news


Ofcom pushes reporting services after summer of scams

The vast majority of UK consumers received suspicious phone calls or text messages this summer, according to Ofcom, which is now pushing reporting services to help mitigate telecoms scams.

The UK regulator has released the results of a new survey that showed that 82% of adults, or around 44.6 million people, have received a suspicious message – be it in the form of a recorded message, live phone call, or text message – in the past three months.

It is worth pointing out here that Ofcom’s data is based on a survey of 2,000 people carried out in mid-September, and it is extrapolating its results from that. But that’s a fair-sized sample of people; there clearly is a big problem here.

Text messages are the fraudsters’ method of choice, with 71% of people having received a dodgy text; the 16-34 age group were the most heavily targeted here, with 75% answering in the affirmative. Meanwhile, 44% of those receiving suspicious text messages said they got one at least once a week.

Numbers were also high for receipt of suspicious calls to both landlines and mobile phones; the older age group – people aged 75 or older – are particularly susceptible to the former, with 61% getting suspicious calls to the landline.

Ofcom has a lot more statistics in its report, but they all send essentially the same message: scam calls and messages are affecting a serious number of people in the UK. And its data is backed up by price comparison service Uswitch.com, which piggybacked on the survey with some figures of its own.

“Scam texts have exploded during lockdown. Millions of us have received messages claiming to be from the tax authorities, parcel delivery firms and even the NHS,” said Uswitch.com telecoms expert Nick Baker. “Many of these messages are cleverly disguised, but clicking on the links can result in your data or even your money being stolen.”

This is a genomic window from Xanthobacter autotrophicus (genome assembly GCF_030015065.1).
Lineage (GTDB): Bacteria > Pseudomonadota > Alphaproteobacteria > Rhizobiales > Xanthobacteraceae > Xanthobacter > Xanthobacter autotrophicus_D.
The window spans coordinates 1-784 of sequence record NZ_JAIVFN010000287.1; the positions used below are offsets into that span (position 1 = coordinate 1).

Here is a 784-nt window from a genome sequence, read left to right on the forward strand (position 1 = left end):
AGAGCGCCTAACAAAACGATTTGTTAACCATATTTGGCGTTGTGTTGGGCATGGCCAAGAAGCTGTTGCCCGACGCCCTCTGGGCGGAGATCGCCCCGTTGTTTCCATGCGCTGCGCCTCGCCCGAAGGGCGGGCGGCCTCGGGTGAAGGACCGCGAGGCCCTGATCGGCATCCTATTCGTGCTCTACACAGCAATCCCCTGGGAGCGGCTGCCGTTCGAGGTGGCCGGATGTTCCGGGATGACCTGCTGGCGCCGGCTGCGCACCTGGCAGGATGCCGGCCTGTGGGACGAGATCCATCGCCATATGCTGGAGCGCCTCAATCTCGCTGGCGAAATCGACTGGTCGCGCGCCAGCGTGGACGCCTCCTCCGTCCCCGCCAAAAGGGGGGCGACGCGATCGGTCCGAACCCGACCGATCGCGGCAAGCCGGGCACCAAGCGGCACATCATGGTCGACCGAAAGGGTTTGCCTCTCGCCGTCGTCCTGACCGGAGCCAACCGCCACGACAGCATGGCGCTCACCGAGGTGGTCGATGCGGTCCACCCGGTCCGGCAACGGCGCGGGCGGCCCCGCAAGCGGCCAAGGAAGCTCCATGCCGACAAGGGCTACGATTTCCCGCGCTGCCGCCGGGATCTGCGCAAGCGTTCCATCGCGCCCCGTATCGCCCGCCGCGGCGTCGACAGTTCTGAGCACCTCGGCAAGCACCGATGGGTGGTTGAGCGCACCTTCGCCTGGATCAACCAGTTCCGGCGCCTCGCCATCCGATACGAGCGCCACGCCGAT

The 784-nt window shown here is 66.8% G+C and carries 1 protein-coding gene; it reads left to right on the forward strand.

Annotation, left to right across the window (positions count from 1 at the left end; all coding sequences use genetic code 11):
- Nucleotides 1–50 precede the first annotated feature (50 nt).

The figures for those actually taken in by potential scams are, thankfully, much lower, but in absolute terms we’re still talking fairly big numbers. Ofcom reports 2% of people said they had followed scammers’ instructions sent via message or phone call in the past three months, which translates to almost 1 million UK adults. As the regulator puts it, those people “risk financial loss and emotional distress if a scam attempt is successful.” It did not provide any data for successful scams, but nonetheless, 1 million people being taken in by scam attempts in just three months is worth highlighting.

As is the fact that most people are apparently unaware that they can do anything about it.

Slightly more than half of people receiving suspicious text messages either deleted the message or blocked the number or both, and just under half blocked the numbers of scammers using voice calls or recorded messages. That’s obviously a start. But anecdotal evidence suggests its not highly effective; how many of us regularly block numbers only to receive the same scam message from a different number just days later?

Whether services designed to enable consumers to report suspicious activity are any more effective remains to be seen, but its probably worthwhile Ofcom is having a stab at publicising them, which is exactly what it is doing.

Its data shows that 79% of mobile users do not know about the 7726 number for reporting suspect calls and messages. Using the number forwards all the information to the mobile provider, which can enable numbers to be investigated and potentially blocked. Again, some additional data from the regulator on the efficacy of this service, including how many numbers are actually blocked as a result, might have been helpful. But if people start using it more, perhaps more statistics will follow.

Ofcom is also keen to remind consumers that they can also report scam calls to Action Fraud in England, Wales and Northern Ireland, or to Police Scotland. It also highlighted the various screening services offered by telecoms providers, and a new Stop Scams UK number (159) designed to address attempts at banking fraud.

Arguably, more could be done though.

Katia Gonzalez, head of fraud prevention and security at BICS, which therefore has a vested interest in this, calls for a “fundamental rethink in approach” on the back of the Ofcom data.

“We need to do more to stop the scammers at source. This means greater collaboration across the entire communications ecosystem. Telecoms firms, governments and regulators need to work together, with better coordination between countries, and an open, proactive approach to sharing resources and information on the latest vulnerabilities,” Gonzalez said.

She probably has a point.


Leave a comment

Your email address will not be published. Required fields are marked *

This site uses Akismet to reduce spam. Learn how your comment data is processed.

Events

There are no upcoming events.

Polls

Do you agree public funding should be used to support mobile operators to more broadly deploy Open RAN?

Loading ... Loading ...